The second ruling, written by outgoing Supreme Court president Justice Miriam Naor and issued on August 13, dealt with a petition submitted by MK Stav Shaffir (Labor) back in 2013 – during the term of the 19th Knesset – in which she complained that the Finance Committee, then headed by MK Nissan Slomiansky (Bayit Yehudi) had approved budgetary transfers from one budget item to another, in vast sums, without sufficient information being provided by the Finance Ministry to the members of the committee, and that some of the items had not been approved in the original budget to which they applied, and were consequently invalid.

The reason the deliberations on this petition dragged on for so long was that the court tried to get Shaffir to settle the issue directly with the Finance Ministry. However, even though agreements were reached by the finance committee with the ministry, both during the 19th and current 20th Knesset, the ministry repeatedly failed to comply with the terms of the agreements.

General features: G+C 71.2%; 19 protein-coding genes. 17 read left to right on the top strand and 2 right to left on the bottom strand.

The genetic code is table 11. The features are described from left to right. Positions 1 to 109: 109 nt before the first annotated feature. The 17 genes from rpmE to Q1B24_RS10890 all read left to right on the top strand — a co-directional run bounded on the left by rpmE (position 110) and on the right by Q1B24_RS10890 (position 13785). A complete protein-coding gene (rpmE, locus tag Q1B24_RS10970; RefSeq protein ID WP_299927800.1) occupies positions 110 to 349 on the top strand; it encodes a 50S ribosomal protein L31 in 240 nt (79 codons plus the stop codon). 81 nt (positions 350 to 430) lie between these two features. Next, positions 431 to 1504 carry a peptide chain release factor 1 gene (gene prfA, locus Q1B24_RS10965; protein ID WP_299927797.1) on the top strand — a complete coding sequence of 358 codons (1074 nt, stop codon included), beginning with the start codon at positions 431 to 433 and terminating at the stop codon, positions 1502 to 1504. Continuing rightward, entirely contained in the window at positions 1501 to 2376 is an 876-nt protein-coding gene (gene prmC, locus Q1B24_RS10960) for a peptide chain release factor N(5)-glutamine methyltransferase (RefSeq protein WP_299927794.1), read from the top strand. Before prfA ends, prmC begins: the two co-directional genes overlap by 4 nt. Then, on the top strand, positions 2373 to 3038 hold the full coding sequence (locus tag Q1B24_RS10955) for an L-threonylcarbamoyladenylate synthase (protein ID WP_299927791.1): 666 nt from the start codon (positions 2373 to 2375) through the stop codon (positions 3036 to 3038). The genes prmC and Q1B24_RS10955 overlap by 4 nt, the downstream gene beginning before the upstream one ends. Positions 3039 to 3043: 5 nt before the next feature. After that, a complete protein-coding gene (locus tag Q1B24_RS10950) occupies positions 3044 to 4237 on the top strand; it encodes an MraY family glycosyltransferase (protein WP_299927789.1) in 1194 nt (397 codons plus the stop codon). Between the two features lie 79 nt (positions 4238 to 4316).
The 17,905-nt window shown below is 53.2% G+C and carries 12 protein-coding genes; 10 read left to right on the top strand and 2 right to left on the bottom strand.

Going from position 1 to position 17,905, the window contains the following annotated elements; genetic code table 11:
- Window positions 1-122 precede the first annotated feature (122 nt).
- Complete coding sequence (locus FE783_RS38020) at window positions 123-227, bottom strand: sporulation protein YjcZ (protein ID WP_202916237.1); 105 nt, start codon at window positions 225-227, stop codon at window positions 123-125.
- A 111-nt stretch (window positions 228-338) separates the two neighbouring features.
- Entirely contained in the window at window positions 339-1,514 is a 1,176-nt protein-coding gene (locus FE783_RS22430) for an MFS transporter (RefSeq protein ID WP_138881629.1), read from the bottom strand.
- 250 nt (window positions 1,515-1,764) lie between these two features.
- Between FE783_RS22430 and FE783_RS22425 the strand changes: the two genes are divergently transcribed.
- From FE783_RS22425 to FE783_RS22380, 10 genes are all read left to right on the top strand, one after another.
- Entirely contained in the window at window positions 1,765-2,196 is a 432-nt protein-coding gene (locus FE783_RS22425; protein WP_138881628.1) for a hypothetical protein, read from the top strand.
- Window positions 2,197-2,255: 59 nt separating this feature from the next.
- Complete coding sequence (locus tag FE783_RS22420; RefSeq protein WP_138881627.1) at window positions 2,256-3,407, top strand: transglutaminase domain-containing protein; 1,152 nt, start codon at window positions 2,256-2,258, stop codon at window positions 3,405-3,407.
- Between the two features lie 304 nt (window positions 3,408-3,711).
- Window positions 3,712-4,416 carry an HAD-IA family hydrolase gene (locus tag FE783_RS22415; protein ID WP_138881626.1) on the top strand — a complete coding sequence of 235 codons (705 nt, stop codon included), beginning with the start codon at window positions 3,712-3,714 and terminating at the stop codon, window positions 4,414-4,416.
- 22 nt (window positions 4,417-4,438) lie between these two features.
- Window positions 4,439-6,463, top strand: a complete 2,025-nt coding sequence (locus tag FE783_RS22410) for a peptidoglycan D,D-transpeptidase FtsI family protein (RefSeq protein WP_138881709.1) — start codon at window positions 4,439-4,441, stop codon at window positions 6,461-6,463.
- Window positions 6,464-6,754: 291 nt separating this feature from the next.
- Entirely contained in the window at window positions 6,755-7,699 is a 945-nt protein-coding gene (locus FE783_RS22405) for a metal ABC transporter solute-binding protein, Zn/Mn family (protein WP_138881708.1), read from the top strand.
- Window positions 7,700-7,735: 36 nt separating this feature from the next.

In its ruling, the court accepted the validity of Shaffir’s complaints and stressed that the issue of the manner in which the government approves changes in the budget is highly important, but refused to intervene, stating that the finance committee is currently in the process of setting down new rules regarding the approval of budgetary transfers and expressing the hope that the problem will thus be solved. Whether this optimism is justified, only time will tell.

The third ruling, of September 6, written by the outgoing deputy Supreme Court president Justice Eliakim Rubinstein, dealt with the issue of the biennial budget.